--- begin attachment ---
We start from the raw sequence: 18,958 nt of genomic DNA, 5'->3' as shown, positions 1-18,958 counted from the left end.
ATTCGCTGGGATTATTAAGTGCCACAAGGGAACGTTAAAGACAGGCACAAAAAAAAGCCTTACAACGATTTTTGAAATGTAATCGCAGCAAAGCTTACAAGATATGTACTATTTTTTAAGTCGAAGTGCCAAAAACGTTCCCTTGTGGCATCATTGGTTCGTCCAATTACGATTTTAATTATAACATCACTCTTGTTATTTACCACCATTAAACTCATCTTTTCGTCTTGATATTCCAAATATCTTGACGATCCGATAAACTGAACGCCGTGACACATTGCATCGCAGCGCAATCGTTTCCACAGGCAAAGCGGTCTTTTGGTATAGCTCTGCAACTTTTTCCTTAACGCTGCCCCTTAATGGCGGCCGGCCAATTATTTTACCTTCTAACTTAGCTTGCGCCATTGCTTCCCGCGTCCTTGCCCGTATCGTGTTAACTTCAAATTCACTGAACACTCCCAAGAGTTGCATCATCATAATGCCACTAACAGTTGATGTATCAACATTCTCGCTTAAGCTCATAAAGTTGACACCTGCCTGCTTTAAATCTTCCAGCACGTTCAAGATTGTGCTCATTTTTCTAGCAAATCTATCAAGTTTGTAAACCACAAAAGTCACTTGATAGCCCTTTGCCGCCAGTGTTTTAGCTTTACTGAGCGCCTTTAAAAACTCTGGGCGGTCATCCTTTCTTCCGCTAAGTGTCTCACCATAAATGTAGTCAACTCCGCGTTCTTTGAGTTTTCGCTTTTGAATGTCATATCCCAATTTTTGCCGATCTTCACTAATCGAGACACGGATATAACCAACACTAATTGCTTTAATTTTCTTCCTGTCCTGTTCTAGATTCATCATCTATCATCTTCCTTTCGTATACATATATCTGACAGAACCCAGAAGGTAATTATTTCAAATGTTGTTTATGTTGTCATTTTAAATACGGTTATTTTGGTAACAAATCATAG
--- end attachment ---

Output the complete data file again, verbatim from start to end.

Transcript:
We start from the raw sequence: 18,958 nt of genomic DNA, 5'->3' as shown, positions 1-18,958 counted from the left end.
ATTCGCTGGGATTATTAAGTGCCACAAGGGAACGTTAAAGACAGGCACAAAAAAAAGCCTTACAACGATTTTTGAAATGTAATCGCAGCAAAGCTTACAAGATATGTACTATTTTTTAAGTCGAAGTGCCAAAAACGTTCCCTTGTGGCATCATTGGTTCGTCCAATTACGATTTTAATTATAACATCACTCTTGTTATTTACCACCATTAAACTCATCTTTTCGTCTTGATATTCCAAATATCTTGACGATCCGATAAACTGAACGCCGTGACACATTGCATCGCAGCGCAATCGTTTCCACAGGCAAAGCGGTCTTTTGGTATAGCTCTGCAACTTTTTCCTTAACGCTGCCCCTTAATGGCGGCCGGCCAATTATTTTACCTTCTAACTTAGCTTGCGCCATTGCTTCCCGCGTCCTTGCCCGTATCGTGTTAACTTCAAATTCACTGAACACTCCCAAGAGTTGCATCATCATAATGCCACTAACAGTTGATGTATCAACATTCTCGCTTAAGCTCATAAAGTTGACACCTGCCTGCTTTAAATCTTCCAGCACGTTCAAGATTGTGCTCATTTTTCTAGCAAATCTATCAAGTTTGTAAACCACAAAAGTCACTTGATAGCCCTTTGCCGCCAGTGTTTTAGCTTTACTGAGCGCCTTTAAAAACTCTGGGCGGTCATCCTTTCTTCCGCTAAGTGTCTCACCATAAATGTAGTCAACTCCGCGTTCTTTGAGTTTTCGCTTTTGAATGTCATATCCCAATTTTTGCCGATCTTCACTAATCGAGACACGGATATAACCAACACTAATTGCTTTAATTTTCTTCCTGTCCTGTTCTAGATTCATCATCTATCATCTTCCTTTCGTATACATATATCTGACAGAACCCAGAAGGTAATTATTTCAAATGTTGTTTATGTTGTCATTTTAAATACGGTTATTTTGGTAACAAATCATAG